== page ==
Whereas Mel Gibson’s Passion of the Christ was violent to the point of exploitation, here it serves an important message of, to some extent, guilt but also realism. These horrific experiences are lifted almost directly from Soloman Northup’s real autobiography detailing his (and others) harrowing ordeal. Epps’ brutal wife (played exquisitely by Sarah Paulson – who should be nominated for best supporting actress at the Oscars) is often the purveyor of shocking white supremacist violence, adding yet more layers to this incredibly complex issue and period.

Ultimately, 12 Years a Slave is surely the most deserving film to sweep up at awards season (not that the Academy always work with logic). Nelson Mandela’s biopic’s timing notwithstanding, 12 Years a Slave is an important film that should be viewed by as many people as possible. I fear of talking it up too much, but I feel that the torrent of hugely positive reviews that will surely follow in this country (and already exists in America with a staggering 96% on rotten tomatoes) should make this happen. Such a stunning film McQueen has created here, he and his actors will surely get the recognition they deserve in handling such a delicate story with such integrity.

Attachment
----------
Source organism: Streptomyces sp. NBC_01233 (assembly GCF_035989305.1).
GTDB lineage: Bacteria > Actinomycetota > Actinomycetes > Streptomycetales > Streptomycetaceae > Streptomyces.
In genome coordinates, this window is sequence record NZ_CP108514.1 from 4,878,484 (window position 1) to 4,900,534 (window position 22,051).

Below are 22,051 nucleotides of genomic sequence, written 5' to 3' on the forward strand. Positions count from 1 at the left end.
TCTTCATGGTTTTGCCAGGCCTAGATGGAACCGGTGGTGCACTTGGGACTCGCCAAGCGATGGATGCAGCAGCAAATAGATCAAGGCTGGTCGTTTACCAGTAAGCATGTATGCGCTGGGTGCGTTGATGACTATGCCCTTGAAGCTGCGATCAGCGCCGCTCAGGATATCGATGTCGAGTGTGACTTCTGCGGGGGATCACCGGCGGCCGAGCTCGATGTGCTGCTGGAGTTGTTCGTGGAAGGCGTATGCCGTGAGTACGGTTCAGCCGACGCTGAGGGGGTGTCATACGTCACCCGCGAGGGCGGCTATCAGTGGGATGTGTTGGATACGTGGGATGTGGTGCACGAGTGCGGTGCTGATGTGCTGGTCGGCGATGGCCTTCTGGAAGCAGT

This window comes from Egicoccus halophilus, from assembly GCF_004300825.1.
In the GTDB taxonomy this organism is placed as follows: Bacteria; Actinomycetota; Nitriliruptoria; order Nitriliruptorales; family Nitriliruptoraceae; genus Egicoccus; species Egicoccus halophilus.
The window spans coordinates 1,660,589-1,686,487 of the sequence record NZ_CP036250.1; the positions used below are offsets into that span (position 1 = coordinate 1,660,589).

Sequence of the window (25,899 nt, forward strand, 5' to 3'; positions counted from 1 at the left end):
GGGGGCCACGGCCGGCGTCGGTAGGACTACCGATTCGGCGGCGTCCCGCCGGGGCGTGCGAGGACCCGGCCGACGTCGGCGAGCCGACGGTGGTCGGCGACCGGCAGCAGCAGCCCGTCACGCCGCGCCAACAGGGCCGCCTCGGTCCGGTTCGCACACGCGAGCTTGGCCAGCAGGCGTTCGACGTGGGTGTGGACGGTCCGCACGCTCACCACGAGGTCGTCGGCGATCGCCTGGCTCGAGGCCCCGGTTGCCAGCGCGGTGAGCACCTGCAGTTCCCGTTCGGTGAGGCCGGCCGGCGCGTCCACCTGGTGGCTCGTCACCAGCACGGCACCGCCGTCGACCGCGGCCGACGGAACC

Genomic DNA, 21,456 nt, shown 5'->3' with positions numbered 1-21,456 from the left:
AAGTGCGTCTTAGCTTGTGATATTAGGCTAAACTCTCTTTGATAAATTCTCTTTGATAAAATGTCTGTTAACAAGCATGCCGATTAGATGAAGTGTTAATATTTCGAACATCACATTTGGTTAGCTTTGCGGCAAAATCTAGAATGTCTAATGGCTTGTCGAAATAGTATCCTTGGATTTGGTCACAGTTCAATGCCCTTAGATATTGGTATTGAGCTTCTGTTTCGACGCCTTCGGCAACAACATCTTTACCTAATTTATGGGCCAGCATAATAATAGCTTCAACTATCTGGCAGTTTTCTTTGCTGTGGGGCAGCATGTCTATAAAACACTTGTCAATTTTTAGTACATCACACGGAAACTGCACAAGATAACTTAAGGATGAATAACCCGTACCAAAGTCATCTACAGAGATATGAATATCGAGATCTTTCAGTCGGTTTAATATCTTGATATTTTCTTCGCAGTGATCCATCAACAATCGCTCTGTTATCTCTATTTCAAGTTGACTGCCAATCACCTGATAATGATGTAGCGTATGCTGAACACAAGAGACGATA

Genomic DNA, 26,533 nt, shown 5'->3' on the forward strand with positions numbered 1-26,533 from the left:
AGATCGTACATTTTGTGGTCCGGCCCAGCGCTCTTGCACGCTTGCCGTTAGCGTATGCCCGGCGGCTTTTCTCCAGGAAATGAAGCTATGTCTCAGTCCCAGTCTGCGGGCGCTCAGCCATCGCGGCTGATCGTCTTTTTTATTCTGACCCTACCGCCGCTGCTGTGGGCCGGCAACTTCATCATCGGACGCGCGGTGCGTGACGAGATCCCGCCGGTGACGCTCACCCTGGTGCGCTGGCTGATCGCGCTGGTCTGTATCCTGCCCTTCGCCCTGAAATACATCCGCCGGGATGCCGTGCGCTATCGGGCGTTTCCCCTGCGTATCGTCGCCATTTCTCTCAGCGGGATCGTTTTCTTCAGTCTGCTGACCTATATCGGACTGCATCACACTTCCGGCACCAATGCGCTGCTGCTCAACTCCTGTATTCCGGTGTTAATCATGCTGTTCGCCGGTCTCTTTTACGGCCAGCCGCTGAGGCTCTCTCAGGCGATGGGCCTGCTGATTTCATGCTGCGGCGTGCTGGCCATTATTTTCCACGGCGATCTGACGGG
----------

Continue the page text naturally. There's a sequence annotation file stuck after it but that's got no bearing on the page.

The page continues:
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1) ONCE UPON A TIME IN ANATOLIA (DIR. NURI BILGE CEYLAN, TURKEY)

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While Nuri Bilge Ceylan’s previous offerings left this viewer a little apathetic, his new film adds a new found steeliness to bring to the vivid landscapes and existential angst. Following a troop of detectives and police officers as they seek to find the victim of their recent arrest, the film explores the idea of machismo in a sensitive and penetrating manner. Ceylan paints a portrait of a group of men all stumbling through the darkness, each trying to find a peace of mind in the Anatolian foothills. The serious nature of the crime lends the drama a mournful gravitas, while the landscapes are haunting and beautiful.

2) THE MASTER (DIR. PAUL THOMAS ANDERSON, USA)